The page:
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September 05, 2005

Oh, Dear. Politics Again.

By Stephen Presser

The Presidentís decision to withdraw John Robertsís nomination as associate Justice and nominate him to the position of Chief Justice of the United States is a brilliant political move; not only does Richard get his wish about keeping a full complement of Supreme Court justices (assuming Roberts is confirmed), because OíConnor stays on until a replacement for her is seated, but the President makes Robertsís confirmation even more certain because it is difficult for the left to make the Sunstein/Schumer argument about a need for a ďbalancedĒ Court when one conservative (Roberts) simply replaces another (Rehnquist). The real fight now will come when an OíConnor successor is named, assuming that the President keeps his pledge to appoint Justices in the mold of Scalia and Thomas.

Still, for those of us who like to worry, there are things to worry about here. First of all, whatever the brilliant politics of this, it does suggest that political considerations, not judicial ones, were foremost in the mind of the President. The Chief Justice has four primary roles, as I see it. The first is the assigning of opinions when he (letís use the male pronoun; the President sadly blew his chance to appoint Edith Jones or Janice Rogers Brown as the first female Chief Justice) is in the majority, the second is to serve as at least the titular head administrative officer of the United States Courts, the third is to serve as a symbol of the Supreme Court, and the fourth is to preside over Presidential impeachment trials. Letís pray that the fourth job (which has only been performed twice before, once by Rehnquist) will not need to be done in the near future. The others will, however, and to appoint a lawyer, however brilliant, with no prior service on the Court, with no experience as a court administrator, and at a relatively young age, suggests that the particular attributes a Chief ought to have were not foremost in Mr. Bushís mind.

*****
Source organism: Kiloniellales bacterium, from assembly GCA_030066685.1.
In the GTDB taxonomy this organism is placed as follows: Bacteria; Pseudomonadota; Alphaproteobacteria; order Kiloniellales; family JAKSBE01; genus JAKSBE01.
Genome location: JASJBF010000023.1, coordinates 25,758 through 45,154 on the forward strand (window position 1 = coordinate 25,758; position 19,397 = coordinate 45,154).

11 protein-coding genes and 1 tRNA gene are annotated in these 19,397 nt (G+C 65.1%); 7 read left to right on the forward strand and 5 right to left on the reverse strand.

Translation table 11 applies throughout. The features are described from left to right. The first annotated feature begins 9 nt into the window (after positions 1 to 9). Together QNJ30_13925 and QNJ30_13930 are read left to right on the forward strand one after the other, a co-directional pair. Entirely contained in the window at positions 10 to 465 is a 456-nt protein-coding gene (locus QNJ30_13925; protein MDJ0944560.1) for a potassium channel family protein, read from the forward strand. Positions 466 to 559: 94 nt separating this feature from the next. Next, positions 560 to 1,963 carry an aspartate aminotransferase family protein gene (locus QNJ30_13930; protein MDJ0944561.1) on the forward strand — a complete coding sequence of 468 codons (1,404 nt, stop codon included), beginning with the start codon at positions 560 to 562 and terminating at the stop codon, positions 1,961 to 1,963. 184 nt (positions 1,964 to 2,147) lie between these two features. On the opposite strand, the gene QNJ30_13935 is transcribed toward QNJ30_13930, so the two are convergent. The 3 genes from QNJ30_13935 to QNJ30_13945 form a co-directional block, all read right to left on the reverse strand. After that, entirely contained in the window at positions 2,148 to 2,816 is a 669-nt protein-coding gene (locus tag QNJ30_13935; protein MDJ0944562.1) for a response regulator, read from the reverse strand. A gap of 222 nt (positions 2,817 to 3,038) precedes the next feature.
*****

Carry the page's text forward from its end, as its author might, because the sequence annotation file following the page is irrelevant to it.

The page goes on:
Scalia or Thomas would have been better choices (especially since Mr. Bush claims they are his favorites), but perhaps the two declined the job. In their shoes Iím not at all sure Iíd want to suffer confirmation by this particular crew in the Senate. They probably were content to stay where they were. As a political matter, had Bush nominated either of those two, he would have been faced by three confirmation hearings, not just two, and he was able to take the easy way out. For Richard and me, though, weíre right back where we started, arguing about how we defeat the leftís argument that OíConnor must be replaced by someone who shares her ideology (or her bizarre and inconsistent Constitutional result-orientation). Assuming the Democrats in the Senate have thought this through, they should mount only token opposition to Roberts, if any at all, and then expend all their considerable resources in whipping up their base, their activist organizations, and their friends in the mainstream media to demand ďbalanceĒ (meaning a pro-abortion nominee) to replace OíConnor. One wonders what the Senate is up to in postponing the Roberts hearings; since his qualifications arenít going to change now that heís been nominated for Chief, and all the cards are on the table. The ridiculous reasons offered by Schumer and others for postponing the hearings make no sense, and Iím sure Rehnquist would have wanted a swift confirmation of his successor. I hope that this doesnít portend more silliness in connection with Roberts, or an effort to get more time to wrangle concessions regarding the nomination of OíConnorís successor out of the President. Letís hope Mr. Bush will not be tempted now once again to take the politically easy route and appease them.

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Published by the Manhattan Institute

The Manhattan Insitute's Center for Legal Policy.